Making assumptions

Much has been made of late of media bias, the limits of political correctness in speech, and the question of just how free a speech the freedom of speech does or is meant to or ought to entail. What have unfortunately been far less examined are the conceptual assumptions that lie behind not only every spoken or written word but the generative thoughts themselves that give rise to those words. Each and every one of us are prisoners of our assumptions and those assumptions are closely tied in with our situational and linguistic contexts.

To begin, consider Citizen X, born in California in 1995. X came of age in a time when the internet was already as normal and as daily a tool as pencils and paper; indeed for X pencils and paper probably seem like somewhat strange devices and X could well be unaccustomed to using them and far less dextrous in their manipulation than X is with her smartphone. She will have a different mindset towards such tools as her parents do, her thinking is generational and historically bound in this way. And of course not only in this way. She also views many of the turn of the millennium social issues in a way that is common for her peers and the conclusions about them that she has drawn seem entirely self-evident to her; they are non-issues in fact. It’s all so obvious. She cannot imagine communism as anything other than a set of very cool logos and the “communist” countries she is aware of are either struggling (Cuba), false (China), or insane (North Korea). Capitalism and its darling child consumerism are the only ways of life she is familiar with and such are so familiar that she does not spend even a moment thinking about them. Again, self-evident. Being Californian also carries with it particular traits and perspectives as well, and these will moreover vary depending on if she is a southern Californian or a northern Californian. Her own familial situation and standard of living, wealth, resource access, etc. will play into how she perceives her world as well, as will her genetic inheritance and personality – partially based on that genetic heritage. She is socially, historically, economically, culturally, ideologically, geographically, environmentally, biologically, bound by a tremendous amount of influencing factors. All of these and more go into making her who she is and how she thinks and she had essentially no control over every single one of them. The eyes she looks out of will be fundamentally different than those of someone in her same age cohort born elsewhere, and will be different still – far more so – than those of someone older or younger than her, poorer or more wealthy, culturally varied, and on and on. Even her birth language will color how she thinks as each language carries within it a network of associations buried behind its terms. Her Californian American usage of “freedom” will have a substantially variant nuance to it, and maybe even a distinct meaning, compared with another person’s use of the equivalent term in, say, Korean. It will contain other assumptions.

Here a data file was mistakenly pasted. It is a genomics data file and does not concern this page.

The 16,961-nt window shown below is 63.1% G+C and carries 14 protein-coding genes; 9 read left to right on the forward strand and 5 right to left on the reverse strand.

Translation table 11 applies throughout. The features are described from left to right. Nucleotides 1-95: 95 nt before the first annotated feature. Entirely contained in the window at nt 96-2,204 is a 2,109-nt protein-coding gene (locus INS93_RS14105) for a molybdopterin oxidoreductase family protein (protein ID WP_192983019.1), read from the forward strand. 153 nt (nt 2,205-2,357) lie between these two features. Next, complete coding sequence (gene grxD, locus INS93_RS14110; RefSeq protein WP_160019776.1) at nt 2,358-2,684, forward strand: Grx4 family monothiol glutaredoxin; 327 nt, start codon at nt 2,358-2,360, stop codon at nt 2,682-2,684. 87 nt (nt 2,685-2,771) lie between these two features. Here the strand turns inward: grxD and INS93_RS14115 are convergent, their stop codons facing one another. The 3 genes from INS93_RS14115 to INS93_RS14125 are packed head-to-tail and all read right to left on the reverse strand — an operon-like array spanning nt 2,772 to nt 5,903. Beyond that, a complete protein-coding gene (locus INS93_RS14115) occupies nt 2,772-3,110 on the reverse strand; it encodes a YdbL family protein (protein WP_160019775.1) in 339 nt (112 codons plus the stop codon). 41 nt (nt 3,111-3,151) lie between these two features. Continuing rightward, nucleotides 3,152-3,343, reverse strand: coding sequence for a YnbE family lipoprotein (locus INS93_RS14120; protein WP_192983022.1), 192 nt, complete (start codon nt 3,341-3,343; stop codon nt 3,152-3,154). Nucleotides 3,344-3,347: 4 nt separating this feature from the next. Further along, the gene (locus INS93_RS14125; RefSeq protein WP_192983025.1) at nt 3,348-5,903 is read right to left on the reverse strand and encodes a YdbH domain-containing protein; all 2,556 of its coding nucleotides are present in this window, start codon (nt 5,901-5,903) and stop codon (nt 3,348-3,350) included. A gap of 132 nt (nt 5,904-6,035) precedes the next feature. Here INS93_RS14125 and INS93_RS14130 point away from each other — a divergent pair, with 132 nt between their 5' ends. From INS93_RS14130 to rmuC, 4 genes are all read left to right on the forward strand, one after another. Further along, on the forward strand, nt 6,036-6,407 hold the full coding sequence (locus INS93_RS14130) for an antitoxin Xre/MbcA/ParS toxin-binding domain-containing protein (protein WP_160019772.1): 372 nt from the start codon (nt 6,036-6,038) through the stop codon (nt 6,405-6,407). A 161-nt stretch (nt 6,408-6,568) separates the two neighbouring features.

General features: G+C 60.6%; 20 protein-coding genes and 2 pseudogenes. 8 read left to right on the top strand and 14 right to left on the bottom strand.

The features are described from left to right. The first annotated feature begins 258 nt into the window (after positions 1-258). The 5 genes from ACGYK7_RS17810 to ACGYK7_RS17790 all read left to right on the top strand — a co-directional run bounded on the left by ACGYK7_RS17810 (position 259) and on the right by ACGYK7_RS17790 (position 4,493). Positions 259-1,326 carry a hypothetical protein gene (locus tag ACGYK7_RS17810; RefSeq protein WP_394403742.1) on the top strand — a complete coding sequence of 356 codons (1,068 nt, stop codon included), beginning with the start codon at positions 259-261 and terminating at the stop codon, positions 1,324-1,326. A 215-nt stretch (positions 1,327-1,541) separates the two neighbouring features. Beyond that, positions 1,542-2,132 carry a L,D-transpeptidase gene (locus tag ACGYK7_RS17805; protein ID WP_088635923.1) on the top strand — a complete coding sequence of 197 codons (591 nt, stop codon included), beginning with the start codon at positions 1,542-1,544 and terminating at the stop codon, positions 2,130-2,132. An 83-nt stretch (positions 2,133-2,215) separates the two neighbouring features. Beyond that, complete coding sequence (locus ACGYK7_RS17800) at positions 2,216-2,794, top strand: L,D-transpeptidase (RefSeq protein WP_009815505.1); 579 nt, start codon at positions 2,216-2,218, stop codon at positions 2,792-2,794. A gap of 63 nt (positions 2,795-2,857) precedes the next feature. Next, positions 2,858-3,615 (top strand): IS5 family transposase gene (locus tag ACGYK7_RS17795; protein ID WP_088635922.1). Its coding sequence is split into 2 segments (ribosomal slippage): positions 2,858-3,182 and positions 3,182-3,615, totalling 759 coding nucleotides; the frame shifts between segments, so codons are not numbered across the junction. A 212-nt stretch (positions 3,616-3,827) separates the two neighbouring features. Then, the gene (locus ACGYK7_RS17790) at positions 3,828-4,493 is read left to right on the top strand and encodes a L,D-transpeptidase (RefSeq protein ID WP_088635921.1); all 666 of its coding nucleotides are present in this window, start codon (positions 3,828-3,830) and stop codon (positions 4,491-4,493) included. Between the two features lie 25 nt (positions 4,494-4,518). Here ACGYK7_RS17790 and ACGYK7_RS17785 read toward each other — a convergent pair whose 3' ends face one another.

And there is the rub. We have trouble even imagining the degree to which we are stamped out by the factory molds of these forces. We are unique individuals, of course, but we are hardly in charge of our own destinies for our destinies are tied up so thoroughly with the default selves we find ourselves being. (We can of course break out of these molds through much personal effort but that is a topic for another day (and probably another text and forum).) As it goes for us so it goes for our characters. Our characters will see their worlds through similarly blinkered lenses and it is our challenge to communicate just how their thought-worlds are structured in both their broad form (social, historical, economic, environmental, linguistic, etc. factors) and their narrow form (details of personal background, traits, goals, motivations, etc.). Some of our characters may share many of these points, some may be wildly different and provide the needed conflict to drive the story forwards, but all will have them and we must never forget that when writing and when trying to inhabit their points of view as we express them. This is a task that is far from easy but it is central to being a writer of fiction, central to being a creator of characters and worlds. Within these multitude forces there are some human universals, I think (emotions certainly, basic needs – not only of a physical nature – as well, amongst others), and digging those out too is part and parcel of the exploration. As Nietzsche might have said, we need first and foremost to be psychologists. Perhaps the first subject to examine on the couch should be ourselves; what other patient is nearer to hand? If we can find out how our own minds work we might have all the keys we need to unlocking others. And then from that solid grounding our creativity will be able to soar. Let’s let it.

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